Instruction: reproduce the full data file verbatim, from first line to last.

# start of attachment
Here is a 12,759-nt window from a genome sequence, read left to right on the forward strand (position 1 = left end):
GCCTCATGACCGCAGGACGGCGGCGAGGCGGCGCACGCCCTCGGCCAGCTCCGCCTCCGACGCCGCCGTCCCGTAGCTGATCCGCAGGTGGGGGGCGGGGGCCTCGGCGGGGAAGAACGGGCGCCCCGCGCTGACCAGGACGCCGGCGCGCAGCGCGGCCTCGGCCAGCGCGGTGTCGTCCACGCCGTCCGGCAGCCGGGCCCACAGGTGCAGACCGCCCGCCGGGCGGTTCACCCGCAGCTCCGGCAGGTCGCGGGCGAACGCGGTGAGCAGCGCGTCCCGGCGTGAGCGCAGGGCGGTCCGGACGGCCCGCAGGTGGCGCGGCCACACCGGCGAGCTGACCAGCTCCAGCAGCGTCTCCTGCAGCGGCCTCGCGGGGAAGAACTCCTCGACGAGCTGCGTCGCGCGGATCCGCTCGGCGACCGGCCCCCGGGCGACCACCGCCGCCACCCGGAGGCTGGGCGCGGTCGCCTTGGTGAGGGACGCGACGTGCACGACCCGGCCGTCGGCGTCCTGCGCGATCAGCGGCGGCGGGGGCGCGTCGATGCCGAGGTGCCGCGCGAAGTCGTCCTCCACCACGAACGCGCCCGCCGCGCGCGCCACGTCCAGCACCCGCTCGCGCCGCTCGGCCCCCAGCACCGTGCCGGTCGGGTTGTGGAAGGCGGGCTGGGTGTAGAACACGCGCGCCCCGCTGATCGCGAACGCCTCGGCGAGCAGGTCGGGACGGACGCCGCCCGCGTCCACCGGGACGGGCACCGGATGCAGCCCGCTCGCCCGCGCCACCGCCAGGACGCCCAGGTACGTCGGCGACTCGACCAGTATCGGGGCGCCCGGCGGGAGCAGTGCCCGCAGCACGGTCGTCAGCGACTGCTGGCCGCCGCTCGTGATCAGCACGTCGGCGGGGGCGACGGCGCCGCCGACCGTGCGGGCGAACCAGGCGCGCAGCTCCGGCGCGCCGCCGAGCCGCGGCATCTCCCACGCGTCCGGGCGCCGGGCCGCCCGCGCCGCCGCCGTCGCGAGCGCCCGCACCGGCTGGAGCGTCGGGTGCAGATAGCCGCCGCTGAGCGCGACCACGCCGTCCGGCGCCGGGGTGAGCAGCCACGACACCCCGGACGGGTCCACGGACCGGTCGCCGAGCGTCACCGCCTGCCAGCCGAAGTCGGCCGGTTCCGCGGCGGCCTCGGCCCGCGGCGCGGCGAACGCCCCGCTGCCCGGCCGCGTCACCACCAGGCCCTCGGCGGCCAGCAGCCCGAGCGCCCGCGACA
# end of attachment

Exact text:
Here is a 12,759-nt window from a genome sequence, read left to right on the forward strand (position 1 = left end):
GCCTCATGACCGCAGGACGGCGGCGAGGCGGCGCACGCCCTCGGCCAGCTCCGCCTCCGACGCCGCCGTCCCGTAGCTGATCCGCAGGTGGGGGGCGGGGGCCTCGGCGGGGAAGAACGGGCGCCCCGCGCTGACCAGGACGCCGGCGCGCAGCGCGGCCTCGGCCAGCGCGGTGTCGTCCACGCCGTCCGGCAGCCGGGCCCACAGGTGCAGACCGCCCGCCGGGCGGTTCACCCGCAGCTCCGGCAGGTCGCGGGCGAACGCGGTGAGCAGCGCGTCCCGGCGTGAGCGCAGGGCGGTCCGGACGGCCCGCAGGTGGCGCGGCCACACCGGCGAGCTGACCAGCTCCAGCAGCGTCTCCTGCAGCGGCCTCGCGGGGAAGAACTCCTCGACGAGCTGCGTCGCGCGGATCCGCTCGGCGACCGGCCCCCGGGCGACCACCGCCGCCACCCGGAGGCTGGGCGCGGTCGCCTTGGTGAGGGACGCGACGTGCACGACCCGGCCGTCGGCGTCCTGCGCGATCAGCGGCGGCGGGGGCGCGTCGATGCCGAGGTGCCGCGCGAAGTCGTCCTCCACCACGAACGCGCCCGCCGCGCGCGCCACGTCCAGCACCCGCTCGCGCCGCTCGGCCCCCAGCACCGTGCCGGTCGGGTTGTGGAAGGCGGGCTGGGTGTAGAACACGCGCGCCCCGCTGATCGCGAACGCCTCGGCGAGCAGGTCGGGACGGACGCCGCCCGCGTCCACCGGGACGGGCACCGGATGCAGCCCGCTCGCCCGCGCCACCGCCAGGACGCCCAGGTACGTCGGCGACTCGACCAGTATCGGGGCGCCCGGCGGGAGCAGTGCCCGCAGCACGGTCGTCAGCGACTGCTGGCCGCCGCTCGTGATCAGCACGTCGGCGGGGGCGACGGCGCCGCCGACCGTGCGGGCGAACCAGGCGCGCAGCTCCGGCGCGCCGCCGAGCCGCGGCATCTCCCACGCGTCCGGGCGCCGGGCCGCCCGCGCCGCCGCCGTCGCGAGCGCCCGCACCGGCTGGAGCGTCGGGTGCAGATAGCCGCCGCTGAGCGCGACCACGCCGTCCGGCGCCGGGGTGAGCAGCCACGACACCCCGGACGGGTCCACGGACCGGTCGCCGAGCGTCACCGCCTGCCAGCCGAAGTCGGCCGGTTCCGCGGCGGCCTCGGCCCGCGGCGCGGCGAACGCCCCGCTGCCCGGCCGCGTCACCACCAGGCCCTCGGCGGCCAGCAGCCCGAGCGCCCGCGACA